This year’s Northwest pear crop looks to be bountiful, growers say, despite heat waves, drought and other challenges that plagued the region.

“We’ve got the cleanest pear crop that I’ve maybe ever seen,” said Brian Focht, manager of the Washington and Mid-Columbia Pear Marketing Associations in Wenatchee.

The Northwest pear harvest started in early August in Medford, Ore., and will wrap up in early October in higher-elevation regions of Hood River, Ore., and Washington’s upper Wenatchee Valley. Bartletts are done, Anjous had a week or so left as of Sept. 29 and Bosc harvest is underway.

Growers in Central Washington and the Mid-Columbia region say they’re pleased with this year’s crop and market outlook.

In contrast, Southern Oregon growers experienced water cuts and damaging heat waves, the exception to an overall good harvest for the region.

Because of heat and drought, pears are running smaller this year with more 100s and smaller sizes, but marketing experts say that’s not too concerning because domestic demand for bagged pears is increasing, and smaller pears are preferred for bags.

The Pear Bureau Northwest estimates the final crop will weigh in at 16.1 million standard box equivalents, approximately in line with the four-year average.

“It’s a good-sized crop,” said Kevin Moffitt, president and CEO of the Pear Bureau Northwest.

Moffitt and Focht said early freight-on-board prices are looking good. Shipments will ramp up mid-October and peak from November through December.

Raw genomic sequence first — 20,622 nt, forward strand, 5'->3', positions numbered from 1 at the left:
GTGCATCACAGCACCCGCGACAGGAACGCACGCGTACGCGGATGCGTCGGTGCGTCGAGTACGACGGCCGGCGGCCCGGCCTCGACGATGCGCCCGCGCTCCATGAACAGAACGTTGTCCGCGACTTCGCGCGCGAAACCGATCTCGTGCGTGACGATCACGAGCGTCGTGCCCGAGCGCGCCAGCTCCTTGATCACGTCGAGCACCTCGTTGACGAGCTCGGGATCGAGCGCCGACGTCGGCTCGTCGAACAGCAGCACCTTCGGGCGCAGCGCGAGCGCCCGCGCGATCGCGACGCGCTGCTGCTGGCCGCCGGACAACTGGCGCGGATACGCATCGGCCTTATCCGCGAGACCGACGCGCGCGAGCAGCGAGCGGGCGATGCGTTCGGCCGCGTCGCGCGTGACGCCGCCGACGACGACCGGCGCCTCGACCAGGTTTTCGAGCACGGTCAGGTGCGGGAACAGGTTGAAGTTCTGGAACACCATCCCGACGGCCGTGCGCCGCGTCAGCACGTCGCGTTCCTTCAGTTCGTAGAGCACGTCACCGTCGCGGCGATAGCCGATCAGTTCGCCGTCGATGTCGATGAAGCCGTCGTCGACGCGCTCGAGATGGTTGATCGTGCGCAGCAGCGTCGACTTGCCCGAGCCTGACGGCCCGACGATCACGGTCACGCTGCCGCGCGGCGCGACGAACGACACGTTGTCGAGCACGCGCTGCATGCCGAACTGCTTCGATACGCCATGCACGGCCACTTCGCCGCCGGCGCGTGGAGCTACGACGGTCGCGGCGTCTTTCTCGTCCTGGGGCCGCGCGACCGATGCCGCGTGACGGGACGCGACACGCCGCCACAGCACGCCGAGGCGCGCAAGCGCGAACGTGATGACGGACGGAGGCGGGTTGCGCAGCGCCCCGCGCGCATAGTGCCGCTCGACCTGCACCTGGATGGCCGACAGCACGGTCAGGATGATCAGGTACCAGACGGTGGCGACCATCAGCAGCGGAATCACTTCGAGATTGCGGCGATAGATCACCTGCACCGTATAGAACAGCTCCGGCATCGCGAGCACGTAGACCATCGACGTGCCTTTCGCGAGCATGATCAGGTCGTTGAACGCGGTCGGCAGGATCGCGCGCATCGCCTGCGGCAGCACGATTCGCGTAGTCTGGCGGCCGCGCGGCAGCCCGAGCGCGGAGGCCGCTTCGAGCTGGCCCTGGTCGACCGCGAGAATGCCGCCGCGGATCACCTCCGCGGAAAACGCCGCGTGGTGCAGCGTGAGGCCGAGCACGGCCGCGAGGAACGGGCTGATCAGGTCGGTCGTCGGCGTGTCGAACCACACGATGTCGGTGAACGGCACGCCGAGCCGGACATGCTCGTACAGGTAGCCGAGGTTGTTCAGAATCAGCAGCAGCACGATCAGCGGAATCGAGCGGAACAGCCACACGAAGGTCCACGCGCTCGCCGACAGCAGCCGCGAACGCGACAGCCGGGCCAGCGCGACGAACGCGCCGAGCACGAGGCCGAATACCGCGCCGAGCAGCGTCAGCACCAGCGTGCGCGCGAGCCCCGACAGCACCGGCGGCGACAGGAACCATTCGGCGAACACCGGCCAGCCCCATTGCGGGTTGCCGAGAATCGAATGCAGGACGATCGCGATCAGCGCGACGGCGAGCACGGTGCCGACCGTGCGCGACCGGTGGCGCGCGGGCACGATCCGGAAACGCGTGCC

Organic pears this year are forecast at 1.94 million standard boxes, 12% of the total crop.

”I think the organic category is still a growth opportunity,” said Moffitt.

By district, Mid-Columbia leads at 7.1 million boxes, followed by Wenatchee at 6.8 million, Yakima at 2 million and Medford at 165,750 box equivalents.

Hood River’s plentiful harvest was in part due to good snowpack and overall water access.

“We were really lucky Hood River had water,” said Jon Laraway, a third-generation grower whose family’s farming roots run deeper than many fruit trees in the valley.

Growers in the upper Wenatchee Valley, a place locals revere as the world’s best microclimate for pear growing, say harvest is going well.

Southern Oregon growers, in contrast, suffered. July 19, Talent Irrigation District shut off canals, followed by Medford Irrigation District Aug. 1. These shutoffs, exacerbated by heat waves, meant smaller fruit.

Last year, the Medford region produced 432,120 boxes of pears, and this year, only 165,750 — a 62% decrease.

Mike Naumes, grower and president of Naumes Inc., left 600 acres of pears, about half the acreage, unpicked because fruit was too small.

“It was really rough,” said Naumes.

The labor shortage, a perennial challenge, also hurt the industry this year.

“I think (labor is) even worse this year,” said Moffitt, who estimated many operations across the Northwest are 10% to 20% short on staff.

Laraway, the Hood River grower, agreed there seemed to be fewer pickers available this year.

Despite challenges, pear growers appear hopeful about the market.

U.S. consumer demand for pears is rising during the pandemic, especially for bagged pears.

Exports this year are predicted to be roughly the same as in 2020. Last year, the U.S. exported 240.5 million pounds of fresh pears valued at $149.4 million.

Focht said he still expects “tough” export markets and jammed ports, but the industry is fortunate that Canada and Mexico are its primary export markets since those countries are easier to ship to than other regions.

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